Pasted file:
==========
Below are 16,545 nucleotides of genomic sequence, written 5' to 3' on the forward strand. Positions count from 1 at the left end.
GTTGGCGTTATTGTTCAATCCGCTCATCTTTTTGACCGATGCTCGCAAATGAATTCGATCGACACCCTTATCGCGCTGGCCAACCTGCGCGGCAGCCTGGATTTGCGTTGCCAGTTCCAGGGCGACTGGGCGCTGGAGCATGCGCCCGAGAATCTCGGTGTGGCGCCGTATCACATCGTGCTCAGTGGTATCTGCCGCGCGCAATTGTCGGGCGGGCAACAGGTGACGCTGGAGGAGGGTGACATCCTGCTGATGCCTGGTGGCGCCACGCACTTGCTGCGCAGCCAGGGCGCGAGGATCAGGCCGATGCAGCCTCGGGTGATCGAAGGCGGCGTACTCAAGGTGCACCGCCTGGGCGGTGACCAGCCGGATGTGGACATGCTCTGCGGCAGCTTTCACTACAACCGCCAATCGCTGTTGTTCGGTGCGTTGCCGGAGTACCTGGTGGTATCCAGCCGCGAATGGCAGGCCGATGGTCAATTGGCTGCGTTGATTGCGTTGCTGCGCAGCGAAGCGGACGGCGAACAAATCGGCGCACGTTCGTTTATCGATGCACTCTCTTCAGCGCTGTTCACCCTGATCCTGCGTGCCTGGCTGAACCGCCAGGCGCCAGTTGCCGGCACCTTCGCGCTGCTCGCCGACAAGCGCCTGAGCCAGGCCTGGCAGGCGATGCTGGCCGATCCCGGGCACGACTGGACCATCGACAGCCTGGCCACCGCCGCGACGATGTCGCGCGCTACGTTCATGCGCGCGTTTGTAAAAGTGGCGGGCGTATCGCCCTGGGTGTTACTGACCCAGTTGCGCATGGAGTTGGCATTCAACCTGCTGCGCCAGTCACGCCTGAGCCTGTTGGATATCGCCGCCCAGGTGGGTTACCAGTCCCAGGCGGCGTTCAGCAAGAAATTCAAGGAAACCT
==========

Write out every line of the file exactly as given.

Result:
Below are 16,545 nucleotides of genomic sequence, written 5' to 3' on the forward strand. Positions count from 1 at the left end.
GTTGGCGTTATTGTTCAATCCGCTCATCTTTTTGACCGATGCTCGCAAATGAATTCGATCGACACCCTTATCGCGCTGGCCAACCTGCGCGGCAGCCTGGATTTGCGTTGCCAGTTCCAGGGCGACTGGGCGCTGGAGCATGCGCCCGAGAATCTCGGTGTGGCGCCGTATCACATCGTGCTCAGTGGTATCTGCCGCGCGCAATTGTCGGGCGGGCAACAGGTGACGCTGGAGGAGGGTGACATCCTGCTGATGCCTGGTGGCGCCACGCACTTGCTGCGCAGCCAGGGCGCGAGGATCAGGCCGATGCAGCCTCGGGTGATCGAAGGCGGCGTACTCAAGGTGCACCGCCTGGGCGGTGACCAGCCGGATGTGGACATGCTCTGCGGCAGCTTTCACTACAACCGCCAATCGCTGTTGTTCGGTGCGTTGCCGGAGTACCTGGTGGTATCCAGCCGCGAATGGCAGGCCGATGGTCAATTGGCTGCGTTGATTGCGTTGCTGCGCAGCGAAGCGGACGGCGAACAAATCGGCGCACGTTCGTTTATCGATGCACTCTCTTCAGCGCTGTTCACCCTGATCCTGCGTGCCTGGCTGAACCGCCAGGCGCCAGTTGCCGGCACCTTCGCGCTGCTCGCCGACAAGCGCCTGAGCCAGGCCTGGCAGGCGATGCTGGCCGATCCCGGGCACGACTGGACCATCGACAGCCTGGCCACCGCCGCGACGATGTCGCGCGCTACGTTCATGCGCGCGTTTGTAAAAGTGGCGGGCGTATCGCCCTGGGTGTTACTGACCCAGTTGCGCATGGAGTTGGCATTCAACCTGCTGCGCCAGTCACGCCTGAGCCTGTTGGATATCGCCGCCCAGGTGGGTTACCAGTCCCAGGCGGCGTTCAGCAAGAAATTCAAGGAAACCT